Consumer satellite television reception in the United States began in the early 1980's with the introduction of the first home satellite systems designed for receiving the same TVRO signals used for distribution to cable systems. Early setups were very expensive and large, with 12-foot (3.7m) dishes common. Many were motorized, allowing for reception of multiple satellites, and therefore a greater selection of channels. Originally, all channels were available in the clear, including premium movie services, a major draw and source of growth for the then-burgeoning industry. In 1986, movie channel HBO encrypted their signal, setting a precedent for most other mainstream cable television services. This led to a major decline in the sales of satellite systems. By the early 1990's, the industry recovered as a result of Videocipher decoders being bundled with systems. TVRO systems reached their peak around 1995 before declining as a result of consumer adoption of higher-powered, "small-dish" systems such as DirecTV, Primestar, and the Dish Network. As of May 31, 2005, 215,076 big dishes were still subscribed to pay TV programming 1 (, as opposed to nearly three million at the peak in 1995, although more may be in use solely for free-to-air television reception.

Hughes's DirecTV, the first high-powered DBS system, went online in 1994 and was the first North American DBS service; it is now owned by News Corporation. In 1996, EchoStar's DISH Network went online in the United States and has gone on to similar success as DirecTV's primary competitor. In 2004, Cablevision's Voom service went online, specifically catering to the emerging market of HDTV owners and afficianados, but folded in April 2005, with the service's "exclusive" high-definition channels currently being migrated to the Dish Network system. Commercial DBS services are the primary competition to cable television service, although the two types of service have significantly different regulatory requirements (for example, cable television has public access requirements, and the two types of distribution have different regulations regarding carriage of local stations).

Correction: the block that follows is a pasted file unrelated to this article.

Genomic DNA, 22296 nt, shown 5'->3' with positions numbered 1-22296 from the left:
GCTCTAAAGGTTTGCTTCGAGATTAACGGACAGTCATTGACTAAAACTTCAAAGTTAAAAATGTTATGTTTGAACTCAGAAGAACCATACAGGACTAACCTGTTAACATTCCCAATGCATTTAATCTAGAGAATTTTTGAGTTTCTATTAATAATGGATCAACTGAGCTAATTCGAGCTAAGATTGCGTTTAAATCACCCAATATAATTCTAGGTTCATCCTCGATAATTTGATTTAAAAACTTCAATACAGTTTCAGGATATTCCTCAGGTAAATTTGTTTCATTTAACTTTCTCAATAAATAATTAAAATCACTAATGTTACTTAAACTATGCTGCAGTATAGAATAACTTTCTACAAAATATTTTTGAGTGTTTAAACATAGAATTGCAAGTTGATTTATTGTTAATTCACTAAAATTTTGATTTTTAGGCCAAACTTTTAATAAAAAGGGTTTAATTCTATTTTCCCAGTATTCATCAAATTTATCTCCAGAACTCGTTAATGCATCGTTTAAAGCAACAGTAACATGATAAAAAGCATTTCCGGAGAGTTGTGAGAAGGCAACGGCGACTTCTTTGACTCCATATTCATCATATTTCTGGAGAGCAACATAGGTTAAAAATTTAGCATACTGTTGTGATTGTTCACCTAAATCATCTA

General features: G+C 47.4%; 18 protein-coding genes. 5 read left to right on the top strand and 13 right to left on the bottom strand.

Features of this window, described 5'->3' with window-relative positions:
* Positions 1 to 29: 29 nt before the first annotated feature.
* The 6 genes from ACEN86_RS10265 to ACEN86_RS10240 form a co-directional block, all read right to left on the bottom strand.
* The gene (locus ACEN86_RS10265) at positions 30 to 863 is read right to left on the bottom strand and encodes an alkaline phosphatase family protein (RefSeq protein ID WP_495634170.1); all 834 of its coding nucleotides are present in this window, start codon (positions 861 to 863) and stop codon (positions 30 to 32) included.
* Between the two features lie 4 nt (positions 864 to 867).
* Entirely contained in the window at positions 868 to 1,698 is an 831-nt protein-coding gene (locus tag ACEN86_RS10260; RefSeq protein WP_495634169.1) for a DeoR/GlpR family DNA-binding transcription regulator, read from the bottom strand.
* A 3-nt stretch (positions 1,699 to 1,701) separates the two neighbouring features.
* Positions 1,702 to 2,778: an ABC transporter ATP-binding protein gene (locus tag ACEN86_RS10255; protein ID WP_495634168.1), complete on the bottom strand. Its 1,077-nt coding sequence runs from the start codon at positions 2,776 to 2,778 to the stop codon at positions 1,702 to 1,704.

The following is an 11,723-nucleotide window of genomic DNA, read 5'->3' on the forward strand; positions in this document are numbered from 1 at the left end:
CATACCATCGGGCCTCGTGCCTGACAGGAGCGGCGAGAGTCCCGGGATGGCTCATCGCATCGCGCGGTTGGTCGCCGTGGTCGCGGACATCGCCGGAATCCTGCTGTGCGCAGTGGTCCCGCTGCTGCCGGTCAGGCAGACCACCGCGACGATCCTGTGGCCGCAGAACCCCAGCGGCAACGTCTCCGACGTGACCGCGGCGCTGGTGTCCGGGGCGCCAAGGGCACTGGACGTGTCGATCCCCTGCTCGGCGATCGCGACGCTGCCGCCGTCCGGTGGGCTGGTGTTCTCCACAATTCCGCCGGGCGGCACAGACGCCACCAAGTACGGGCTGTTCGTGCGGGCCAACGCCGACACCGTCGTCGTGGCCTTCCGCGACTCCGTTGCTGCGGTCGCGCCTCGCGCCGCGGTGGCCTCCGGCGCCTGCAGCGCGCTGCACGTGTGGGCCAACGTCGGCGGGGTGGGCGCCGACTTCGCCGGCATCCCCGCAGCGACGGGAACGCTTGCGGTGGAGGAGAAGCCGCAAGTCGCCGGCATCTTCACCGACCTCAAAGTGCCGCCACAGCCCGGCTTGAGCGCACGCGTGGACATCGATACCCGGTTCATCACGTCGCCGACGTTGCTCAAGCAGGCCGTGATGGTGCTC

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The majority of ethnic-language broadcasts to North America are carried on Ku-band free-to-air; the largest concentration of ethnic programming is on Intelsat Americas 5 at 97°W. Globecast World TV offers a mix of free and pay-TV ethnic channels in the internationally-standard DVB-S format, as do others. Several US-English language network affiliates (representing CBS, NBC, ABC, PBS, Fox TV, WB, PAX and UPN) are available as free-to-air broadcasts, as are the three US-Spanish language networks (Univisión, Telefutura and Telemundo). The number of free-to-air specialty channels is otherwise rather limited. Specific FTA offerings tend to appear and disappear rather often and typically with little or no notice, although sites such as LyngSat ( do track the changing availability of both free and pay channels worldwide.


In Canada, the two legal DBS services available are Bell Canada's ExpressVu, and StarChoice. The CRTC has refused to license American satellite services, but nonetheless hundreds of thousands (if not millions) of Canadians access or have accessed American services - usually these services have to be billed to an American address and are paid for in U.S. dollars. Whether such activity is grey market or black market is the source of often heated debate between those who would like greater choice and those who argue that the protection of Canadian firms and Canadian culture is more important.

Most recently as of 2004, an October 2004 ruling by judge Danièle Côté of Québec has determined the Canadian radiocommunication act to be in direct violation of the Canadian Charter of Rights and Freedoms; the judgement gave the federal government a one-year deadline to remedy this breach of the Constitution as the fundamental law of the land.

In addition, Canadian satellite providers continue to be plagued by the unquestionably black market devices which "pirate" or "steal" their signals as well as by a number of otherwise completely lawful devices which can be reprogrammed to receive pirate TV.

One cable TV CEO (Karl Péladeau of Québecor, which owns Vidéotron) is on public record as demanding conditions be placed on the CRTC license issued to Bell ExpressVu, due to BEV's reputation for vastly inferior security compared to its cable rivals and Shaw Cable-owned StarChoice.